We’ve all been a victim of an unsuccessful analogy. You know the kind where you (or someone else) starts off with, “Well, you see, it’s kind of like X, except that…” and then proceeds to list so many ways in which it is not like X at all that you’re wondering why the analogy was drawn in the first place. Similarly frustrating is when you go out to eat and settle on a menu item, then the staff say apologetically “Well, you see, you can have X, except we’re going to have to hold the garnish, and the bread, and the topping because we’re just fresh out of all those. But you can still have the sauce?” And you end up with a chicken sandwich with no chicken and no bread. Which isn’t really a chicken sandwich at all.
Such experiences are unsettling, in a somewhat existential way, because they cause us to question the fabric of our being. What is it that makes a chicken sandwich a chicken sandwich? How much can you take away or substitute before it is one no longer? What does it become? I had such an experience last weekend. But you know the most unsettling thing about the experience? I walked away wanting to come back for more.
I had been hearing only good things about Salvage Specialty Coffee for quite some time, and the public holiday Monday plus the glorious food photography on their Facebook page pretty much sealed the deal. It was time to take the biggest leap of all. That’s right, it was time to head OTB*. Upon arrival I was a little taken aback by the realisation that Artarmon is outrageously suburban. Duh. Salvage is located in the paved Wilkes Avenue next to Artarmon train station, amidst the leafy streets of Sydney’s North Shore. It’s an interesting space because the Avenue itself, which is much like an open-air arcade, feels a little tired. And very suburban.
An assortment of Japanese restaurants, discount stores and miscellaneous shopfronts keep Salvage company. The crowd is an eclectic mix of hipsters, families and older couples and most of the seating is outdoors, consisting of quirky wooden seats and both communal and individual square tables. Inside the vibe is a bit edgier, with Reuben Hills-style neon lighting and a few tables squished in between the baristas and the chefs, as well as some window seating. We arrive at noon, an hour before their closing time – although you wouldn’t know it given the sheer numbers of people still brunching happily. A friendly young gentleman comes over relatively quickly to take our coffee (and Chai) orders and to inform us that sadly we can only have the things on the blackboard menu that aren’t crossed off.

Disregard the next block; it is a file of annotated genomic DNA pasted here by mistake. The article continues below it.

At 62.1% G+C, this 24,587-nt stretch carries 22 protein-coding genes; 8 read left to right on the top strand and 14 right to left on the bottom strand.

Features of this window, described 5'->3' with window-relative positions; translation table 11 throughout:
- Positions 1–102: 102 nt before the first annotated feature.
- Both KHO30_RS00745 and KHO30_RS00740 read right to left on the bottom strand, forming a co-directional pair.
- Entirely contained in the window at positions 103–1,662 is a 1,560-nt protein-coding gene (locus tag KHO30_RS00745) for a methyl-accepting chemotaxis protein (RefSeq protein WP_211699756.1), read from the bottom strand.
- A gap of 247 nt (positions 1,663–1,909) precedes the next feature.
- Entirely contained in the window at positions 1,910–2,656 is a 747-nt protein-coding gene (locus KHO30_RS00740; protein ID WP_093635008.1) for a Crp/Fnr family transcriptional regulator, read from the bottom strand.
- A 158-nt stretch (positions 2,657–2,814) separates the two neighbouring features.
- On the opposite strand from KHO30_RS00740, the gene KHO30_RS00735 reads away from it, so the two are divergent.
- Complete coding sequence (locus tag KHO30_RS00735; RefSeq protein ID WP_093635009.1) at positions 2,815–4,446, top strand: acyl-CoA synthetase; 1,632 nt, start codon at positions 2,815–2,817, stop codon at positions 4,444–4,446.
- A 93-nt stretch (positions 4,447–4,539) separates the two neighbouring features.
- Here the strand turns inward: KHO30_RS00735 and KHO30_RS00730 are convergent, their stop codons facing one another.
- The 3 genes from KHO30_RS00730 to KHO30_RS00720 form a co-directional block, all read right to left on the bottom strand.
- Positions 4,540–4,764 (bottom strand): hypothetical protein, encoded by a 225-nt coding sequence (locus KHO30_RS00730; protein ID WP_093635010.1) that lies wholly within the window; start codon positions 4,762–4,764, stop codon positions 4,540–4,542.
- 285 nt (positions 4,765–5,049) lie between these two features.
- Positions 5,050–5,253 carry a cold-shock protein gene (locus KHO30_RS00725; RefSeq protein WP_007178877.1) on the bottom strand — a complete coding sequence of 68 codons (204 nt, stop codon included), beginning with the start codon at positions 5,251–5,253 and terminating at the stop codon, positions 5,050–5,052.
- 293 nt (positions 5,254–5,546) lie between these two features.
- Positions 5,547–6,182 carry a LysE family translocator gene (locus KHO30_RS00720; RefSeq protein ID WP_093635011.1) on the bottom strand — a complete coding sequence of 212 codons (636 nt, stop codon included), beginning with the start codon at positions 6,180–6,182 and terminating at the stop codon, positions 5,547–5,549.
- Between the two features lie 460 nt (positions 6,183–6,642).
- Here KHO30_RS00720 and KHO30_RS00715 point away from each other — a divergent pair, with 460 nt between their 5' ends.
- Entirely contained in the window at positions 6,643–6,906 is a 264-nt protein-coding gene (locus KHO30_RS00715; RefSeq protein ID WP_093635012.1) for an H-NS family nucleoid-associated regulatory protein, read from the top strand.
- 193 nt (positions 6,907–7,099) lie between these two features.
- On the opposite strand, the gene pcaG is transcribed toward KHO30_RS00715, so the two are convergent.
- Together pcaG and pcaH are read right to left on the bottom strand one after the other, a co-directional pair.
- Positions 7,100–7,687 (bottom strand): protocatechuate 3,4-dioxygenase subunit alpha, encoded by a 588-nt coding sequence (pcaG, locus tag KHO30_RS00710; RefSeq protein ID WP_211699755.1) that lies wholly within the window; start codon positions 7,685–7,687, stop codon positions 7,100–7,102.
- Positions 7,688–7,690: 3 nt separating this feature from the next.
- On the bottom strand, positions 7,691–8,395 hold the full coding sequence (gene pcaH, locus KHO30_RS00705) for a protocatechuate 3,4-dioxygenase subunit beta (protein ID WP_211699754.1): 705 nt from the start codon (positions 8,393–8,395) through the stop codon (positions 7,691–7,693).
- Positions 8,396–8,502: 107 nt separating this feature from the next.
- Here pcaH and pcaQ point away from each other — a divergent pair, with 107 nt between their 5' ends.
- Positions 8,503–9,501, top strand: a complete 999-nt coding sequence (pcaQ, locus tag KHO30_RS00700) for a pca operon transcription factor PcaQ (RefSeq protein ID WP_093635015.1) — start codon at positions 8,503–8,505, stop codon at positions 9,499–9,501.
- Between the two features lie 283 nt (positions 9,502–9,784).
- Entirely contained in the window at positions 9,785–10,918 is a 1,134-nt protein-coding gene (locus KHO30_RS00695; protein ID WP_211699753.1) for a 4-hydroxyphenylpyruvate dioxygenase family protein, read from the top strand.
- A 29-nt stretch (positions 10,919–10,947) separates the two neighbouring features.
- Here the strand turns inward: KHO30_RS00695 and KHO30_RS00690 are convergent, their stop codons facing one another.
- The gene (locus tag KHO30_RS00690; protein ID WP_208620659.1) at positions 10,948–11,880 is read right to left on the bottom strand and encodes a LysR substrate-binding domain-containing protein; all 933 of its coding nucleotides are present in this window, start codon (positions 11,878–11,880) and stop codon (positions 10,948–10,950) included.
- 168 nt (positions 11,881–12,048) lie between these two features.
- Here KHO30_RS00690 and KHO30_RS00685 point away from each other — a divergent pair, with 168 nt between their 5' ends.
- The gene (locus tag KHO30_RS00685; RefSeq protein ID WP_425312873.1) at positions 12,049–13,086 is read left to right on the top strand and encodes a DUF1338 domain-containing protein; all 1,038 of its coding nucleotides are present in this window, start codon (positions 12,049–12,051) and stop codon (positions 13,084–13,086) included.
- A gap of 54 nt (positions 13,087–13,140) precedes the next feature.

After putting on my glasses, I realise that sadly this leaves us with only two options. Oh, or muesli. I adore muesli, but generally not after twelve, so that leaves us with a cheese and dried olive toastie or sourdough with poached eggs, smoked salmon, smashed avocado, and watercress. The politely apologetic young man then explains that actually, they have run out of avocado. Oh, and watercress. And he’s not sure about the salmon either. But he earnestly offers to check what else they have floating around. Given I’ve eaten my weight in cheese in the last week, this is looking like a better option than the toastie, so I accept. So does my patient brunch companion, who is probably thinking I’m crazy for suggesting Salvage at this point. But he’s so damn nice about it, you just can’t be grumpy.
While we wait to see what they can do in the kitchen, our coffee and chai arrive. The Mecca latte is delightful, although I’m a little miffed that in a place with such clear attention to detail in the decor they serve lattes in cappuccino-style cups. There’s nothing quite like drinking coffee out of glass. It’s also a pretty big cup. But all these trivialities aside; it’s well made, the perfect temperature and tastes heavenly.
And when our food arrives, I realise we have made the right decision. Our brunch comes out as two medium-sized slices of soy and linseed sourdough (lightly toasted), topped with two perfectly poached eggs and a generous heap of smoked salmon on each slice. The salmon is mild in flavour, saltiness and smokiness. They have even managed to rustle up a few stray bits of watercress and some dried olives to garnish the top. Aesthetically, it’s stunning. Taste-wise, it’s delicious. Practically, it’s filling. Yes, Salvage, you’ve ticked every box. You get the impression they’ve thought carefully about each element on the plate when sourcing their ingredients. High quality eggs and salmon, great sourdough and some interesting garnishes make for a deceptively simple brunch. Deceptive because what seems so simple to get right is actually pretty damn tricky. Have you ever tried to poach an egg perfectly? Yeah, well I have. It didn’t end well.
Salvage, Salvage, Salvage. Not only did you get me OTB*, but you managed to rise above a serious end-of-the-long-weekend food shortage, and to transcend a tired old suburban arcade. Seriously friendly staff, seriously good coffee and seriously fresh produce – ticks all round.
*Over the Bridge
Best Bits: convenience (right next to Artarmon train station), fresh produce that’s been carefully selected and elegantly put on your plate with minimal interference (classic poached eggs and salmon are the go).
Worst Bits: primarily outdoor seating in an area with little ambiance, lattes in cappuccino cups not glassware.
Price Point: $$
Go here for… gritty inner-west/inner-east cafe style on the North Shore.
What you should know: wet weather could be tricky given the nature of the seating arrangements.
A bit like: Reuben Hills (Surry Hills), Little Marionette (Annandale), The Shortlist (Redfern).
Salvage Specialty Coffee
5 Wilkes Avenue
Artarmon NSW 2064